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Product: Book - Paperback
Title: Perl Cookbook, Second Edition
Publisher: O'Reilly
Authors: Tom Christiansen, Nathan Torkington
Rating: 5/5
Customer opinion - 5 stars out of 5
Fantastic resource

Having used Perl for about 3 years now, I was overly comfortable with the language and originally bought the book because many a colleagues had recommended this resource to even seasoned perl programmers .The approach of this book is far different from most of those lofty, heady books with their shopping carts and examples of basically useless coding ideas. Tom takes real life needs and cooks them up with short, useable snippets of code. Having read this book from front to back i have found the resource ideal as a daily reference for problem solving]." Another nice thing was that I started finding functions that I didn't even know existed and then started imagining uses for them to solve problems I hadn't thought of as problems!
Great one. Keep these good books coming

Product: Book - Paperback
Title: Java 2: The Complete Reference, Fifth Edition
Publisher: McGraw-Hill Osborne Media
Authors: Herbert Schildt
Rating: 4/5
Customer opinion - 4 stars out of 5
Great Coverage

Patrick's book is one of the better ones that covers beginners in Java programming. Seldom there are facts being explained in detail and the explaination is rather brief at times. Nevertheless, the topics and coverage is good with simple to understand examples for the inexperience which is contrary to the content's explaination depth. One of my Java lecturers bought over 30 odd books on Java and this book is one of his recommendation on top of several best sellers in Amazon. Also, use this book together with other best sellers and you will appreciate it's contents coverage. Let's face it, no programmers is gonna be good without referencing a few books and this could be just one of those.

Product: Book - Paperback
Title: A+ Certification for Dummies
Publisher: For Dummies
Authors: Ron Gilster
Rating: 3/5
Customer opinion - 3 stars out of 5
good for old exam prior to January 2001

The book itself is good however the exam has changed. Advertizing book out of date for the new exam is very deciving to possible customers. Do all of us a favior if it is does not cover operating systems/core do not advertize it like a new book. Put it back in the closet where it belongs!

Product: Book - Paperback
Title: Programming Jakarta Struts, 2nd Edition
Publisher: O'Reilly
Authors: Chuck Cavaness
Rating: 1/5
Customer opinion - 1 stars out of 5
Poorly organized book

The author is knowledgeable but does not present the material in a clear, coherent manner, especially for those new to Struts development (which you probably are if you're reading this book). I never really "got" Struts after reading this book cover-to-cover. That is to say, there's no way I could create even a simple working Struts application from scratch. Here's my two main complaints:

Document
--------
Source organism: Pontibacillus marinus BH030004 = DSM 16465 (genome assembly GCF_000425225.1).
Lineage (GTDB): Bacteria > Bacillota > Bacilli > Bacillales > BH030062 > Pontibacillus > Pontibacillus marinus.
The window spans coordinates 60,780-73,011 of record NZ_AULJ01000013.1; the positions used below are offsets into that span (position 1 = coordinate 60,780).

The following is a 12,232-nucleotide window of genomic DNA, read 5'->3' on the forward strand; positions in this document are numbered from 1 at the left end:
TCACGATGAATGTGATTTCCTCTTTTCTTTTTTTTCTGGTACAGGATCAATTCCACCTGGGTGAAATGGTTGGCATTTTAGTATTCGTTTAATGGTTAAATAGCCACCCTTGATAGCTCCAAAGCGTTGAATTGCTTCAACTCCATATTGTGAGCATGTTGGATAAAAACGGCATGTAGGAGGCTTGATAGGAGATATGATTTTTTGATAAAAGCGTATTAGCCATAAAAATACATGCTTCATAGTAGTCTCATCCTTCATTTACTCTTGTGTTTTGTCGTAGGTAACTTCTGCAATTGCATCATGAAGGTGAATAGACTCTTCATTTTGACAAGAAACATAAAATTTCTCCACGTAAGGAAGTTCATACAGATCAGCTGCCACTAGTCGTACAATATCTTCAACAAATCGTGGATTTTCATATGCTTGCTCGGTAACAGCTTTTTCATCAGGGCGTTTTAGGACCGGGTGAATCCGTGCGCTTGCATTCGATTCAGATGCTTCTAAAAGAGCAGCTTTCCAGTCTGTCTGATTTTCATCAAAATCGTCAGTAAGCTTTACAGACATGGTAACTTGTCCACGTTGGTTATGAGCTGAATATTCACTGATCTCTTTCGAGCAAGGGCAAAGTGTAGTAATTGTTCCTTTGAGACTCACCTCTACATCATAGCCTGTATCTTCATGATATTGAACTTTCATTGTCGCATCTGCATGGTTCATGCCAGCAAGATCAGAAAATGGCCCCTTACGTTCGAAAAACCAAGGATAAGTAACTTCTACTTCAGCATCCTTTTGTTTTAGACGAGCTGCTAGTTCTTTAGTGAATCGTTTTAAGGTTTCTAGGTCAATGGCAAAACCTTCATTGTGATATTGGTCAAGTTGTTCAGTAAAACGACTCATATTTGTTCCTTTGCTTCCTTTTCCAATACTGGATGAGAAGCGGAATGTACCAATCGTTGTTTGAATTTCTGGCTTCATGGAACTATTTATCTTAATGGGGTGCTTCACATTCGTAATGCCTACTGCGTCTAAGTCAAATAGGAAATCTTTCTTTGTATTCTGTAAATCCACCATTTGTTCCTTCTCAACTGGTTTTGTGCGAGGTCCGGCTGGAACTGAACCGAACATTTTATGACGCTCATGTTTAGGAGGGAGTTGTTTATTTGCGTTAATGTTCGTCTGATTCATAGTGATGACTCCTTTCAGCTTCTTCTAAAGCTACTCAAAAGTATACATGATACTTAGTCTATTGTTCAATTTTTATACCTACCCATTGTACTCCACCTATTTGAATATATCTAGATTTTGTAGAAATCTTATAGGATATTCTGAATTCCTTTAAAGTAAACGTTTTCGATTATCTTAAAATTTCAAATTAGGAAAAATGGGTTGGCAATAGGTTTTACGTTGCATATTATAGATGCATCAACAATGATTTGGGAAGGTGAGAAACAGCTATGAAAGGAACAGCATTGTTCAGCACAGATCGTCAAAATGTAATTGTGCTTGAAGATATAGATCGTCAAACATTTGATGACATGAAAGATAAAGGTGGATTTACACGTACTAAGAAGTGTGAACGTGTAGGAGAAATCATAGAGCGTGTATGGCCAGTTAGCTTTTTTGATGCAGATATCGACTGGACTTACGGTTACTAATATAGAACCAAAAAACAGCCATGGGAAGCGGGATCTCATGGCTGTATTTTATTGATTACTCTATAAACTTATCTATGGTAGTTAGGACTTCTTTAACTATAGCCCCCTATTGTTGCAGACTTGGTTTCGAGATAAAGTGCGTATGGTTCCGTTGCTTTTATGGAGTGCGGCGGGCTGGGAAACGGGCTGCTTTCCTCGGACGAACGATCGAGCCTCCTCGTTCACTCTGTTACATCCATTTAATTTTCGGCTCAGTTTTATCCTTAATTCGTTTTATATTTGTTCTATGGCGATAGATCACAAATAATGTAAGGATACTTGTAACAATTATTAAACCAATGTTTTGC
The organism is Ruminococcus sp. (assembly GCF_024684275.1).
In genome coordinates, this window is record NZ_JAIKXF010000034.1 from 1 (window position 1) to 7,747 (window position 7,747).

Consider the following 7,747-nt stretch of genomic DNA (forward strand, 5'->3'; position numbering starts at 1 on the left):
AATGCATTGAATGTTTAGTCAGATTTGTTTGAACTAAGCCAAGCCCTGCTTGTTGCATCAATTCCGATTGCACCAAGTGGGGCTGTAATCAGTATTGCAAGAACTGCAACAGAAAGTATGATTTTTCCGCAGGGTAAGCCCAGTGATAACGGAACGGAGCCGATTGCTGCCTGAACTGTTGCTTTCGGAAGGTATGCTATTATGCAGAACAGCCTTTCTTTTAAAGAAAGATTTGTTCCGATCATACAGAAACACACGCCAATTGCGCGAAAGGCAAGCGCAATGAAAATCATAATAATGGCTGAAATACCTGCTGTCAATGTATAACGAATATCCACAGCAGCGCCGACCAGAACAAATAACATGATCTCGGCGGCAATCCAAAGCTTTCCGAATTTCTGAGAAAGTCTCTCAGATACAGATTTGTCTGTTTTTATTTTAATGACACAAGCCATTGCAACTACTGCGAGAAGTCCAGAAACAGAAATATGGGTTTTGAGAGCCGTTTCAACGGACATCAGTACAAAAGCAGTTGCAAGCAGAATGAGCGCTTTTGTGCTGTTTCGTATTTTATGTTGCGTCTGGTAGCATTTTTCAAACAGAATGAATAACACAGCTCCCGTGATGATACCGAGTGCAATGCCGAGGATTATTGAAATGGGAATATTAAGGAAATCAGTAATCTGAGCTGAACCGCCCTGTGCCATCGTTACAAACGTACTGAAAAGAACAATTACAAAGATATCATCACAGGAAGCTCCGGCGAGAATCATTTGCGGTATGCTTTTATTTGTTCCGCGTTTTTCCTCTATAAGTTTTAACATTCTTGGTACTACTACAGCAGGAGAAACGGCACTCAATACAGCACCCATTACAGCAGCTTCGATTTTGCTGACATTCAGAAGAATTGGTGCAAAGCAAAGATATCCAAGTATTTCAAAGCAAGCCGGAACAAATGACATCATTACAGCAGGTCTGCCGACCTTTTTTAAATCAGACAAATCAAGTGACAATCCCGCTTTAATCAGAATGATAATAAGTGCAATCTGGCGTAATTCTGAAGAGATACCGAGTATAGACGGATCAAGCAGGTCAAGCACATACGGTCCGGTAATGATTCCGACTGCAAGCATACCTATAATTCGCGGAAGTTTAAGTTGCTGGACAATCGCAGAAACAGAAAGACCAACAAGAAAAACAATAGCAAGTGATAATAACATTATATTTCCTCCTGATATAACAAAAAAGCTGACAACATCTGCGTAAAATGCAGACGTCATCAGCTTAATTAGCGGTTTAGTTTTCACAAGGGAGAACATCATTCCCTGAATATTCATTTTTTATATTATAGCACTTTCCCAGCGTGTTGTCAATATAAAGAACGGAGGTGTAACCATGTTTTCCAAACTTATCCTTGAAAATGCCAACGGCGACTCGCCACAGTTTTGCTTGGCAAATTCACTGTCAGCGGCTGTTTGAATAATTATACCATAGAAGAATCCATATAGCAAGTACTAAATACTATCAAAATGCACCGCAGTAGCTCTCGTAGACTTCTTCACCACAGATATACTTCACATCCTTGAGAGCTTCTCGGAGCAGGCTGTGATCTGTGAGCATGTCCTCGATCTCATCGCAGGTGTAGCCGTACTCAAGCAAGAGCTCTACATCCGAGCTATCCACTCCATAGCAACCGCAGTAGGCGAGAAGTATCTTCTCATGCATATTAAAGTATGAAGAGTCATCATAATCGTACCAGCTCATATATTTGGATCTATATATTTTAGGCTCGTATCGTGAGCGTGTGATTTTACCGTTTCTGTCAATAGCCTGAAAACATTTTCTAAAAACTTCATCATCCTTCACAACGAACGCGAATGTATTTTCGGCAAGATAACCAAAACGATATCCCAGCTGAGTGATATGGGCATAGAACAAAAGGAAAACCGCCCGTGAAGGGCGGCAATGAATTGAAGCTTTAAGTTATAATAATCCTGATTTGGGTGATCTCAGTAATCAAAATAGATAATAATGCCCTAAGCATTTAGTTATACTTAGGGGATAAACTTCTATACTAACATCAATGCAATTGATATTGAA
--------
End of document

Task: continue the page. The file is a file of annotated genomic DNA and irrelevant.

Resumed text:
1. The book is organized very poorly. For example, although throughout the book we've been seing ActionForms used in code, it's not until page 175 that we get "What Are ActionForms?" The IStorefrontService interface is finally described on page 158, even though it's been seen multiple times previously without any explanation as to what it is. On page 230, the author writes "I've mentioned the UserContainer and ApplicationContainer classes in previous chapters without defining exactly what they are." So the pattern is that things are just foisted upon the reader inside code listings with no explanation and no reference. Sometimes they are finally described hundreds of pages later, sometimes not. In-between are many pages of useful information, but that would have better been left for future chapters. We learn lots about how to extend Struts before we even know how the basics of it work. That makes no sense if you are looking for a tutorial. Needless to say, it's pretty confusing to look at stuff that isn't explained. Terrible.
2. There is no step-by-step creation of a working application here. I made the mistake of thinking there was by skimming the book, but the code is largely given in unconnected fragments, often without a reference to even what file it is supposed to go in (some code relates to no actual project at all). There are two applications presented (a bank account manager, and a shopping cart tool), but again it's almost impossible to create and configure what's in the book into working applications. Sure, you can download completed applications from a web site and try to decipher them on your own, but the fact that only bits and pieces of the code are in the book, with little or no methodology, is lazy.
To be fair, there are some pretty good chapters on ancillary topics, such as Business Objects and Object Persistence, Struts Tag Libraries, Tiles, and Logging. This information will be useful, but not before you can build a working Struts app to apply it to. I think it's a shame because with a little more thought from the user's perspective towards organization/editing, this could have been a really good book. If you already kind of know Struts, I would pick it up to augment your knowledge (perhaps in that instance I'd give it four stars), but I cannot recommend it for the Struts beginner. Sadly, I have not found a single Struts book or online tutorial yet that succinctly and sufficiently explains it to someone with no previous experience. I'm almost tempted to try the Tapestry framework instead...even though the documentation is horrible, the product looks easier to use.